A 68-year-old man presented with a three-week history of rapidly progressive dementia, gait ataxia and myoclonus. Subsequent electroencephalography showed periodic sharp wave complexes, and cerebrospinal fluid assay revealed the presence of a 14-3-3 protein. A probable diagnosis of sporadic Creutzfeldt-Jakob disease was made, which was further supported by magnetic resonance (MR) imaging of the brain showing asymmetric signal abnormality in the cerebral cortices and basal ganglia. The aetiology, clinical features, diagnostic criteria, various MR imaging patterns and radiologic differential diagnosis of sporadic Creutzfeldt-Jakob disease are discussed in this article.

Keywords: Creutzfeldt-Jakob disease, human prion disease, MR imaging


A 68-year-old Caucasian man with no significant past medical history presented to the emergency department with a three-week history of progressive memory loss, involuntary muscular twitches deemed to represent myoclonus, and an unsteady gait. Electroencephalography (EEG) revealed periodic sharp wave complexes and cerebrospinal fluid (CSF) analysis revealed the presence of a 14-3-3 protein. What do the magnetic resonance (MR) images (Figs. 1 & 2) show, and what is the diagnosis?

Fig. 1

(a & b) Fluid-attenuated inversion recovery (FLAIR) and (c & d) diffusion-weighted images.


Axial fluid-attenuated inversion recovery (FLAIR) images show hyperintense signal in the left caudate nucleus and asymmetric signal abnormality in the cerebral cortices, worse on the left side, primarily affecting the left frontal lobe, left insula and left temporal-parietal lobes (Figs. 1a & b). Diffusion-weighted (DW) images demonstrate similar yet more pronounced signal abnormality in the areas mentioned above (Figs. 1c & d). Pre- and post-gadolinium T1-weighted images show no abnormal enhancement (Figs. 2a & b).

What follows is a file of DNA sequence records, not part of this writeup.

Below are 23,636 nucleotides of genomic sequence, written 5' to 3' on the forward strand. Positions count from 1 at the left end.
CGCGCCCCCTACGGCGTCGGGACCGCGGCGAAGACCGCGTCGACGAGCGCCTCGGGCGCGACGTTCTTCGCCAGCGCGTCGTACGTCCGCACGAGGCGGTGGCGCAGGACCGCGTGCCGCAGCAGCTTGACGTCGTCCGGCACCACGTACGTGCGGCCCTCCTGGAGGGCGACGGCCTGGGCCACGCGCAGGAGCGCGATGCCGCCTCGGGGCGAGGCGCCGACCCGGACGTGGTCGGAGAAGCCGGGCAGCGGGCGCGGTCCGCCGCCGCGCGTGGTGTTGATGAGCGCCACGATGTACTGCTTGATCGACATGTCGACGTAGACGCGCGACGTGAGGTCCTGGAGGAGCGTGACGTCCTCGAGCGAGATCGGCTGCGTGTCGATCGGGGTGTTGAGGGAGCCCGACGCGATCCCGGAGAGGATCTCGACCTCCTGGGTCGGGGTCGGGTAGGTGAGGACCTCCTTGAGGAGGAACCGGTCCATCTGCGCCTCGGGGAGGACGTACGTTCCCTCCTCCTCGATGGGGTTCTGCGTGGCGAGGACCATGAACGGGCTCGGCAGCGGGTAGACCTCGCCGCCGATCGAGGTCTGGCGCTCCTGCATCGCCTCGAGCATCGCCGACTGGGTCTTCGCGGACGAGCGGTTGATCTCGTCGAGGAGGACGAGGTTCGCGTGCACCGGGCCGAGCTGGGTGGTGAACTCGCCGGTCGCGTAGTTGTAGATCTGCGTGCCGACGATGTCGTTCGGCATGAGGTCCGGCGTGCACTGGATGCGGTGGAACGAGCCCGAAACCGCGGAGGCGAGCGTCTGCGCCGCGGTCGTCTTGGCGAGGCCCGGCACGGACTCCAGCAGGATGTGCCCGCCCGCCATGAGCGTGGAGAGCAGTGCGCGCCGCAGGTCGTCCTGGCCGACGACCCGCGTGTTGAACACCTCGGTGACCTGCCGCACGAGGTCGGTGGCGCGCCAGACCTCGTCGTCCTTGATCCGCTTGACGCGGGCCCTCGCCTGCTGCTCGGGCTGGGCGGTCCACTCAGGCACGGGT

Fig. 2

(a) Pre- and (b) post-gadolinium T1-weighted images.


Sporadic Creutzfeldt-Jakob disease (sCJD).


The patient’s clinical condition progressively deteriorated over a period of 18 months; he eventually became unconscious, requiring intubation with mechanical ventilation. The course was complicated by sepsis and the patient eventually died. While no autopsy was performed, the clinical and paraclinical tests were sufficient to make a probable diagnosis of sCJD.


Creutzfeldt-Jakob disease (CJD) is a group of human prion diseases alternatively known as transmissible spongiform encephalopathies. It was first described independently by Alfons Maria Jakob and Hans Gerhard Creutzfeldt in 1920. The mechanism of prion diseases was formally proposed by Stanley Prusiner in 1982, which eventually earned him the 1997 Nobel Prize in Medicine. It is now understood that human prion diseases are caused by an alteration of the naturally existing, detergent-soluble and protease-sensitive prion protein into an abnormally folded, detergent-insoluble and protease-resistant protein, termed scrapie prion protein (PrPSc), in the brain.(1) The process propagates through self-replication of the newly formed PrPSc that eventually results in spongiform degeneration and neuronal loss. sCJD is by far the most common and best understood subtype, accounting for about 85% of overall CJD cases, with the remaining consisting of familial (10%–15%) and acquired (1%) subtypes, such as fatal familial insomnia and variant CJD, respectively.(2) sCJD has an incidence of about one case per million people per year worldwide and peaks between the ages of 65 and 74. No gender predilection exists.(3)